Having been a fan of Calvin Trillin for many years, I was preparing a tribute to his memory when I found to my surprise that he is not only still alive, but that I am his senior by four or five months. This is particularly galling, since I found that while he was getting paid in the high two figures for each poem he wrote for “The Nation” magazine, I was getting stiffed for two poems in “Science Digest.”

The gist of my story is this: In March of 1986, “Science Digest” contained a column that laid out the rules for double dactyl poems. A dactyl, in poetic terms, goes DUH-da-da, so a double dactyl is, naturally, two of those. The poems usually begin with a nonsense phrase like “Higgledy Piggledy” and must contain at least one line that is a complete double dactyl word. The prize for a published poem was to be a book of mathematical puzzles. I could not imagine a more boring book than a book of mathematical puzzles, but I was intrigued by the poetic form, so I promptly sent off two poems.

Years later, purely by accident, I found that “Science Digest,” in their perfidy, had published both my poems and then quietly folded their tents. They hadn’t bothered to send me their lousy puzzle book.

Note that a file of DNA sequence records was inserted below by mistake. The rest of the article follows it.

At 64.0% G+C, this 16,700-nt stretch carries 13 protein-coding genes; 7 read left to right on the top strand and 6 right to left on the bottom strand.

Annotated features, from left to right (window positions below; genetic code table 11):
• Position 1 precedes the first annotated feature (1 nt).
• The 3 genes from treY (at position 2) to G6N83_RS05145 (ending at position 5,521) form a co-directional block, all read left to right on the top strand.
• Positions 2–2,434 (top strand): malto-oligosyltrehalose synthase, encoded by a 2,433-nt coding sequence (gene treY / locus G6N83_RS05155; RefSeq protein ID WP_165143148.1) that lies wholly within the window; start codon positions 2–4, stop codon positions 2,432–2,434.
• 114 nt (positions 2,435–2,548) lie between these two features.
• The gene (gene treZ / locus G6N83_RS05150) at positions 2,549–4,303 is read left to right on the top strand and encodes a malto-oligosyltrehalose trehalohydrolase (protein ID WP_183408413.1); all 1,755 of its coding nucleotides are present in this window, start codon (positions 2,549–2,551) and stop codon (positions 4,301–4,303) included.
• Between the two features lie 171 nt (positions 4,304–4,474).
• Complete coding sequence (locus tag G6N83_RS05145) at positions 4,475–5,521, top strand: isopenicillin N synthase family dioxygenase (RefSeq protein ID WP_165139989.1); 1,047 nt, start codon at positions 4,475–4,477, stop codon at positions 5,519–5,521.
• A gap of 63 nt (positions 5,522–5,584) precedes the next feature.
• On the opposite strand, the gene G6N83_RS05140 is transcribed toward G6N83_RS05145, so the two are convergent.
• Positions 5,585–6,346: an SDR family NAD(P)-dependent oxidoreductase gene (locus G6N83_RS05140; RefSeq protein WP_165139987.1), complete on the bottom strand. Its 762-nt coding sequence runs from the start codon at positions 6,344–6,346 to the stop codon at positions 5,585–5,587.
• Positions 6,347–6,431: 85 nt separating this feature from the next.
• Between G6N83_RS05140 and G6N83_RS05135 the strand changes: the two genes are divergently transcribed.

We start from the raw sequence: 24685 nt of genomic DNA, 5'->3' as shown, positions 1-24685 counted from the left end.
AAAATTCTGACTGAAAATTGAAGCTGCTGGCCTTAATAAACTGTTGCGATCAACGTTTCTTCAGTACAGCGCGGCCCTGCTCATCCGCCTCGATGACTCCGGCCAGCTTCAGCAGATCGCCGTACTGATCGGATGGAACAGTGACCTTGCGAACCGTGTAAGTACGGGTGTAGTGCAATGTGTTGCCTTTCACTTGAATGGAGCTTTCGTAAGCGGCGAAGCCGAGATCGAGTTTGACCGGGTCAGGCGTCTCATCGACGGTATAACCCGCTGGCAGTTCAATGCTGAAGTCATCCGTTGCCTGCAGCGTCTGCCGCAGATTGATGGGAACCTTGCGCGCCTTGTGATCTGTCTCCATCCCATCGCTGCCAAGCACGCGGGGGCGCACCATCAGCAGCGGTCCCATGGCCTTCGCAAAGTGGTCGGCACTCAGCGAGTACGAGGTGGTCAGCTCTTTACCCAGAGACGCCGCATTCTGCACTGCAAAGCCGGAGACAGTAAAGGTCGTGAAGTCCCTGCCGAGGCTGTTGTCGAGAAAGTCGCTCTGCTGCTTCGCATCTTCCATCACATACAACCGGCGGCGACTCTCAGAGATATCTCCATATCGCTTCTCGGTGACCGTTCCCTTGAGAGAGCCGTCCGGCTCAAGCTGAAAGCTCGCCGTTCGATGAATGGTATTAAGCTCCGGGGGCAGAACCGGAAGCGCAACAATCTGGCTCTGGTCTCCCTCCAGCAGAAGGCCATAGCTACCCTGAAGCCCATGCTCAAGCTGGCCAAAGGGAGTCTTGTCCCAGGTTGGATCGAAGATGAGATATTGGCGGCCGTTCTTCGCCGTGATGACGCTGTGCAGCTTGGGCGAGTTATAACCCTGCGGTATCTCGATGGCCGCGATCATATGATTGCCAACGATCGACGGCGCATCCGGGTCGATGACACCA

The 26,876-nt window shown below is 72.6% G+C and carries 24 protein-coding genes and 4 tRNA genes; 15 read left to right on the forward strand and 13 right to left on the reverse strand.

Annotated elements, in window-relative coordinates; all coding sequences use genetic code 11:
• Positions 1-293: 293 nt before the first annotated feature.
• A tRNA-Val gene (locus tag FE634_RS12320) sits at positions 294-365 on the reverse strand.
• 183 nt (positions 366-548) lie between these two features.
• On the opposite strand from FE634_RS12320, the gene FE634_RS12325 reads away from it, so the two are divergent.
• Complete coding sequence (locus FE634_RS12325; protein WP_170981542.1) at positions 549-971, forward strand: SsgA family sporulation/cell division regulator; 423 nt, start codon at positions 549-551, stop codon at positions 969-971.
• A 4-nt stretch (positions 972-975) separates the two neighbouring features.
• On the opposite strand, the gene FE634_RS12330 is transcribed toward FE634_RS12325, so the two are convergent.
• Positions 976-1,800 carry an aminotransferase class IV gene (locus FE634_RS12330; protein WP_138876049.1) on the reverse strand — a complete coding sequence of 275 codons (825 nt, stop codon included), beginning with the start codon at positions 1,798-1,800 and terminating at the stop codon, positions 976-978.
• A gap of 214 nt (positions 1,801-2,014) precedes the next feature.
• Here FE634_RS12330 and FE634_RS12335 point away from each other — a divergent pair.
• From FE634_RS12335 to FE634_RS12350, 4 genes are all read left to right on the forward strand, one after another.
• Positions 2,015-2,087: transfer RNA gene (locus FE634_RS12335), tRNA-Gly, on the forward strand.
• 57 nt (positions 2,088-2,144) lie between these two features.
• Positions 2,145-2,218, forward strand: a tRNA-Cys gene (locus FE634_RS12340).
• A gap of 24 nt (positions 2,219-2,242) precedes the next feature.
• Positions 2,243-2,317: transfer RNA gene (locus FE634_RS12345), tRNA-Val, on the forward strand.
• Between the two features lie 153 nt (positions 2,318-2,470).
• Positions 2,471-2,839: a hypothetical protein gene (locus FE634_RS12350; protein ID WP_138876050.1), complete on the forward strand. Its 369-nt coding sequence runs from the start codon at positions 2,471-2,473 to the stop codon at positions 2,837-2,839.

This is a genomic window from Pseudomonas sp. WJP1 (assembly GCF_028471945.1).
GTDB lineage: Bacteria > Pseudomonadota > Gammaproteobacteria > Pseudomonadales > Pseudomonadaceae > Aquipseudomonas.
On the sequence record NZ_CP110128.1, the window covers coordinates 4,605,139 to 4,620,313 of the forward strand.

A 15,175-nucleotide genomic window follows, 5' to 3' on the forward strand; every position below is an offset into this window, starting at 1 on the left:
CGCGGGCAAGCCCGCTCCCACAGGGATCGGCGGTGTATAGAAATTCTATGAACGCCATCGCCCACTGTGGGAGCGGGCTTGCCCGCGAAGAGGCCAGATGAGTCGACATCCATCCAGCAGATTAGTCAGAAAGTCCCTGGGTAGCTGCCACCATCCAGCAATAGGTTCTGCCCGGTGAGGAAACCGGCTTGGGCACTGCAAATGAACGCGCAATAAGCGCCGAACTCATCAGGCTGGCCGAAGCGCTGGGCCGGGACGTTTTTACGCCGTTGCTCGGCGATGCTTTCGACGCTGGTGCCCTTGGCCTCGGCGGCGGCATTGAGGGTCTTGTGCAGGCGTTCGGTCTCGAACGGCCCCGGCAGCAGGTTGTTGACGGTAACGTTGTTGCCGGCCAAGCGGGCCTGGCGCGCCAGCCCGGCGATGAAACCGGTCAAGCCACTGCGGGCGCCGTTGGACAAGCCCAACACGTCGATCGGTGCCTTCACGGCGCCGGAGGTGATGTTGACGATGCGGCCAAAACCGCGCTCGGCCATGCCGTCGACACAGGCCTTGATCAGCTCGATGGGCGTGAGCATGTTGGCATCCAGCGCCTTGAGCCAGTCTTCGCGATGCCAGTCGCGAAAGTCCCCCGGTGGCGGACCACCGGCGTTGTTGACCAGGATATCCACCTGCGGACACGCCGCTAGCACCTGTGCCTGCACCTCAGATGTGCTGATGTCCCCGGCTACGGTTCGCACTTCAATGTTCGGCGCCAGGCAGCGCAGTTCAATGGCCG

I don’t begrudge Mr. Trillan his two figure salary; after all, he did earn his degree at a fancy-schmancy Ivy League university which occasionally gave him the opportunity to wear a tuxedo, while I went to UMD, where “dressing for dinner” means that you’re wearing a tee shirt with buttons. Apparently, I will have to generate a market for my poems on my own.

I had already poetically boiled “Romeo and Juliet” down to its essence. It occurred to me that there must be a lot of people who don’t know a wittoly knave from a finical rogue, but would still like to show off their erudition by referencing Shakespeare’s works without having to wade through pages of incomprehensible text.

I can give them an easy to remember poem that marks them as a literary scholar. “Hamlet,” for instance:

Royal skullduggery
Prompts poor Hamlet
To haunt English regions.
He never cheers up, and
Everyone dies
Except the Norwegians.

Note: Even some Norwegians have forgotten that their Prince claimed the Danish throne after Hamlet dies.

Of course, I could cover some sub plots and other poetic forms to demonstrate my versatility:

Iago, that villainous fellow
Was a pain in the ass to Othello
Then he picked up his knife
And skewered his wife
For exposing his cruel peccadillo.

I’ve decided to stick with the major, well known works. The Richards would attract only a small English market, and I suspect that even the English can’t keep their Henrys straight.